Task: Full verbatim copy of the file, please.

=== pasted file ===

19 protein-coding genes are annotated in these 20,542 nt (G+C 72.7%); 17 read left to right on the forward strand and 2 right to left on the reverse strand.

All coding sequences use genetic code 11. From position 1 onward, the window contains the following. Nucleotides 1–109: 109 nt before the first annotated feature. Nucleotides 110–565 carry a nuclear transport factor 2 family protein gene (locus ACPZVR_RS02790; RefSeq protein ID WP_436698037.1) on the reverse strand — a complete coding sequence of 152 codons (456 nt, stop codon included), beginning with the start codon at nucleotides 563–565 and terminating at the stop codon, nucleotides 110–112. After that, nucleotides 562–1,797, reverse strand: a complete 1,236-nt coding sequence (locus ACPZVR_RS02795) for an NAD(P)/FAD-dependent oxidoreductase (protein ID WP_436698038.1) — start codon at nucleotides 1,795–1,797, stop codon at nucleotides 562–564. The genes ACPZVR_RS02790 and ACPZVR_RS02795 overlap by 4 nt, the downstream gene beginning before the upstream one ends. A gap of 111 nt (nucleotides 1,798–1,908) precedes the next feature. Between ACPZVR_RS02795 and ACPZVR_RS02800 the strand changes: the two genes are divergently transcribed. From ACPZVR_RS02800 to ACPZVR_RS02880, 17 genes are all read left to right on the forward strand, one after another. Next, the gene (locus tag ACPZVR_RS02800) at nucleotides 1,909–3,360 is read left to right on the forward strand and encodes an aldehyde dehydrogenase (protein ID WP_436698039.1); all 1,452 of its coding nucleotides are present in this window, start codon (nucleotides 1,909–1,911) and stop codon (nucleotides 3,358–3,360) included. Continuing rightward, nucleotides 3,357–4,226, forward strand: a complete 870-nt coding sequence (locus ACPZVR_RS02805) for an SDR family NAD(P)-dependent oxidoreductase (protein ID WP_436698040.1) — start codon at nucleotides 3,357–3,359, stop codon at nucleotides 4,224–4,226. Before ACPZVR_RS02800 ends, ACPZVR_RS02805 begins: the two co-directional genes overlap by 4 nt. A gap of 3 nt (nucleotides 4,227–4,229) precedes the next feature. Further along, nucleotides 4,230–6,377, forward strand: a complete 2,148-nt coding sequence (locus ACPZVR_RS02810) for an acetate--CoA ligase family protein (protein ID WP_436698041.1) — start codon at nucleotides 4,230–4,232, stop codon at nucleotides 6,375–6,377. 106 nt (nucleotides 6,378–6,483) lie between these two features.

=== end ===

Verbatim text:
19 protein-coding genes are annotated in these 20,542 nt (G+C 72.7%); 17 read left to right on the forward strand and 2 right to left on the reverse strand.

All coding sequences use genetic code 11. From position 1 onward, the window contains the following. Nucleotides 1–109: 109 nt before the first annotated feature. Nucleotides 110–565 carry a nuclear transport factor 2 family protein gene (locus ACPZVR_RS02790; RefSeq protein ID WP_436698037.1) on the reverse strand — a complete coding sequence of 152 codons (456 nt, stop codon included), beginning with the start codon at nucleotides 563–565 and terminating at the stop codon, nucleotides 110–112. After that, nucleotides 562–1,797, reverse strand: a complete 1,236-nt coding sequence (locus ACPZVR_RS02795) for an NAD(P)/FAD-dependent oxidoreductase (protein ID WP_436698038.1) — start codon at nucleotides 1,795–1,797, stop codon at nucleotides 562–564. The genes ACPZVR_RS02790 and ACPZVR_RS02795 overlap by 4 nt, the downstream gene beginning before the upstream one ends. A gap of 111 nt (nucleotides 1,798–1,908) precedes the next feature. Between ACPZVR_RS02795 and ACPZVR_RS02800 the strand changes: the two genes are divergently transcribed. From ACPZVR_RS02800 to ACPZVR_RS02880, 17 genes are all read left to right on the forward strand, one after another. Next, the gene (locus tag ACPZVR_RS02800) at nucleotides 1,909–3,360 is read left to right on the forward strand and encodes an aldehyde dehydrogenase (protein ID WP_436698039.1); all 1,452 of its coding nucleotides are present in this window, start codon (nucleotides 1,909–1,911) and stop codon (nucleotides 3,358–3,360) included. Continuing rightward, nucleotides 3,357–4,226, forward strand: a complete 870-nt coding sequence (locus ACPZVR_RS02805) for an SDR family NAD(P)-dependent oxidoreductase (protein ID WP_436698040.1) — start codon at nucleotides 3,357–3,359, stop codon at nucleotides 4,224–4,226. Before ACPZVR_RS02800 ends, ACPZVR_RS02805 begins: the two co-directional genes overlap by 4 nt. A gap of 3 nt (nucleotides 4,227–4,229) precedes the next feature. Further along, nucleotides 4,230–6,377, forward strand: a complete 2,148-nt coding sequence (locus ACPZVR_RS02810) for an acetate--CoA ligase family protein (protein ID WP_436698041.1) — start codon at nucleotides 4,230–4,232, stop codon at nucleotides 6,375–6,377. 106 nt (nucleotides 6,378–6,483) lie between these two features.